In a new article on Public Discourse, Samuel Gregg explores social contract theory and how that may apply to the current budget battles:
In very broad terms, social contract theory is a way of understanding the relationship between governments and the people. It holds that, having agreed upon the need for a government, individuals create a state on the basis of mutual promises. This permits the state to claim that its authority is based on a delegation of people’s rights to pursue their particular interests in their own way.
Our present economic disputes are, at a deeper level, about the precise content of those mutual promises. One influential interpretation may be found in John Rawls’ Theory of Justice.
On the basis of what reasonable people in an imaginary “original position” and blinded by a “veil of ignorance” about their future abilities, social status, etc., would want, Rawls argued that each person had “an equal right to the most extensive total system of equal basic liberties with a similar system of liberty for all.”
As part of this calculation, Rawls maintained that no one in the original position would risk being abandoned at the bottom of the social heap. Rawlsian social contract theory has thus, economically speaking, usually been interpreted as translating into extensive entitlement programs and large welfare states.
At the other end of the social contract spectrum is an older concept. This was given prominent expression in John Locke’s Second Treatise of Government.
In Locke’s view, what he called “the Law of Nature” meant that individuals were morally bound not to damage other people’s lives or property. The only way to ensure that this was given effect was through a government that defended everyone against anyone else’s attempts to damage their lives or property. The citizens thus agreed to set up a state that would protect the life, liberty, and property of everyone living under its sovereignty.
In economic terms, this position broadly equates to a state that focuses upon protection of property rights and adjudication of contractual disputes. Issues of distribution according to criteria such as need are deemed beyond the state’s competence.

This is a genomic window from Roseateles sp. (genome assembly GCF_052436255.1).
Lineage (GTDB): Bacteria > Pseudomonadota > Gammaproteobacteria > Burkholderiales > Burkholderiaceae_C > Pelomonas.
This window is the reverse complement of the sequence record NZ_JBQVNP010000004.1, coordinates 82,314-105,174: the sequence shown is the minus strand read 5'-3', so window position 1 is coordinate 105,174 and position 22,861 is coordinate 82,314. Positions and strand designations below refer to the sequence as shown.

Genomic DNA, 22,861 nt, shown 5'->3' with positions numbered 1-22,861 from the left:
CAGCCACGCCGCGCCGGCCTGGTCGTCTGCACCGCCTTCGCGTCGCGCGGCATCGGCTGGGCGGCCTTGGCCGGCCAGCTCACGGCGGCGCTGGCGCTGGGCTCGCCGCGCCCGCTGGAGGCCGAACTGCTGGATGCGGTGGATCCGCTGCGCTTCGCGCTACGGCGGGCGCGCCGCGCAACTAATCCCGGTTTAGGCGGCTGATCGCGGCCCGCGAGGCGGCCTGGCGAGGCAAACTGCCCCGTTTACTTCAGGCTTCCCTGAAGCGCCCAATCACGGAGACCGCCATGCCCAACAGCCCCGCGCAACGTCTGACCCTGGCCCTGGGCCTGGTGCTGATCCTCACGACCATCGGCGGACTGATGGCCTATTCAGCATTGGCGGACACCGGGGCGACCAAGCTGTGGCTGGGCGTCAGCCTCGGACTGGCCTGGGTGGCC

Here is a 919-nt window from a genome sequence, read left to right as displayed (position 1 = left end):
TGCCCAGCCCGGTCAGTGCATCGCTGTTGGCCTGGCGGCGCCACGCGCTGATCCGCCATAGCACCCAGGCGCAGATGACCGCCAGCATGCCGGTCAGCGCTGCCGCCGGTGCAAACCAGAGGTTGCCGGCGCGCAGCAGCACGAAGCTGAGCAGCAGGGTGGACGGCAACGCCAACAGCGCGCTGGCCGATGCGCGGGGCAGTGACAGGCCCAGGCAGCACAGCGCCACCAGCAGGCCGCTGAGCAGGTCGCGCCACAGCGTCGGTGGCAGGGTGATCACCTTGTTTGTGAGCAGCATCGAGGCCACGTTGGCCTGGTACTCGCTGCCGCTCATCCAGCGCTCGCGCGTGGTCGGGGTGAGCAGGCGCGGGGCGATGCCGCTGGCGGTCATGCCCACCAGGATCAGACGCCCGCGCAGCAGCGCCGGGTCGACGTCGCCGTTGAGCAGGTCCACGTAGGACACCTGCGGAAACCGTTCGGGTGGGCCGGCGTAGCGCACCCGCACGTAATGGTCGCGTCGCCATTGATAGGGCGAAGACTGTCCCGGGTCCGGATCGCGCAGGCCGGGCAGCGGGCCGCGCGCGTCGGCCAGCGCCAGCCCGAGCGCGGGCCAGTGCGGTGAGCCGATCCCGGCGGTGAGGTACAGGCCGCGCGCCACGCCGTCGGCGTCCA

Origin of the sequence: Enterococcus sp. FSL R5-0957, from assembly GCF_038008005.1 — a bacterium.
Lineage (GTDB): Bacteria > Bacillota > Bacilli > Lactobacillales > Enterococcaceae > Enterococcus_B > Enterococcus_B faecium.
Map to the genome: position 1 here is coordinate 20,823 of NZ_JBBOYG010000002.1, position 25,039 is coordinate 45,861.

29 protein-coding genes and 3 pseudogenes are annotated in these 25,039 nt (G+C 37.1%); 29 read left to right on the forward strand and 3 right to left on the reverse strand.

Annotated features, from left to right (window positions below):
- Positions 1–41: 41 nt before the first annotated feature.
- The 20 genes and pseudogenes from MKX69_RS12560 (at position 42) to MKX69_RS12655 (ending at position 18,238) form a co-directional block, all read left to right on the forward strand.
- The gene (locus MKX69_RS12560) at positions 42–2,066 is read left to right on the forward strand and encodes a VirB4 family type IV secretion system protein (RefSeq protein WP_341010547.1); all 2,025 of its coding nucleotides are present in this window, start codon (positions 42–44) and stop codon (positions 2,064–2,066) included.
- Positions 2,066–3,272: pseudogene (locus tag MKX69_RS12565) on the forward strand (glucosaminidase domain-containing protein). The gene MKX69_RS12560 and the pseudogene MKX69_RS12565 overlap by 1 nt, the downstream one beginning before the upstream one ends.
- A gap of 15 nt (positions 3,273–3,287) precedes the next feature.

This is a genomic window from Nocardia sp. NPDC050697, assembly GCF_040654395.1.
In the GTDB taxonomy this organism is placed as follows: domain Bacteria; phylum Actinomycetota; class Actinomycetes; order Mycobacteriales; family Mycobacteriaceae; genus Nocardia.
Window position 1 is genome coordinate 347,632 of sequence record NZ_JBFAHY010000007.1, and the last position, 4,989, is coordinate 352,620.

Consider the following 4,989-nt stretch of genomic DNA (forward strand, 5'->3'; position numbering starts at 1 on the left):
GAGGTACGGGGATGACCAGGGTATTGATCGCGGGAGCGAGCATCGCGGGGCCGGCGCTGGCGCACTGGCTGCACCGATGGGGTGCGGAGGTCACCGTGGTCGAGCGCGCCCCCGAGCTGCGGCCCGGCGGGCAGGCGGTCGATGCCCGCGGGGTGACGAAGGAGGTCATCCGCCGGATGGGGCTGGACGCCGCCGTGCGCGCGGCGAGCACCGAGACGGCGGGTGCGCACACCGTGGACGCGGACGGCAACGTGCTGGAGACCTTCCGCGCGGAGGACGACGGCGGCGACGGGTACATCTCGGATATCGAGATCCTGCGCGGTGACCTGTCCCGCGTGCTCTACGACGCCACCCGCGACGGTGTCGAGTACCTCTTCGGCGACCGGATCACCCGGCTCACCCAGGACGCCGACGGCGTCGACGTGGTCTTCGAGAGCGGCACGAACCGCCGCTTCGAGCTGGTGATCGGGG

The significance of these understandings of the social contract is difficult to overstate. The Lockean conception profoundly shaped the Declaration of Independence and much of today’s movement for limited government. By contrast, the Rawlsian interpretation represents the most contemporary philosophical underpinnings of modern American progressivism.
Not only does Gregg explain the problems with different ideas of social contracts, but he articulates what is needed for people to flourish in a society. Gregg states that many times it is the principle of subsidiarity that allows people to be successful:
Subsidiarity’s genius is the manner in which it uses this attention to free choice, human flourishing, and the need for support to provide guidance concerning how we apply subsidiarity’s two axioms of non-interference and assistance. It helps us determine (1) what economic roles can only be performed by the state (such as the provision of courts to adjudicate contractual disputes); (2) when the state should allow other communities to provide assistance (private banks should normally be the first place of call for loans); (3) when the state should intervene outside its normal economic responsibilities (when those communities that would normally assist are clearly unable to do so); and (4) when such interventions should cease (when they start impeding human flourishing or when the communities that normally provide assistance are now able to do so).
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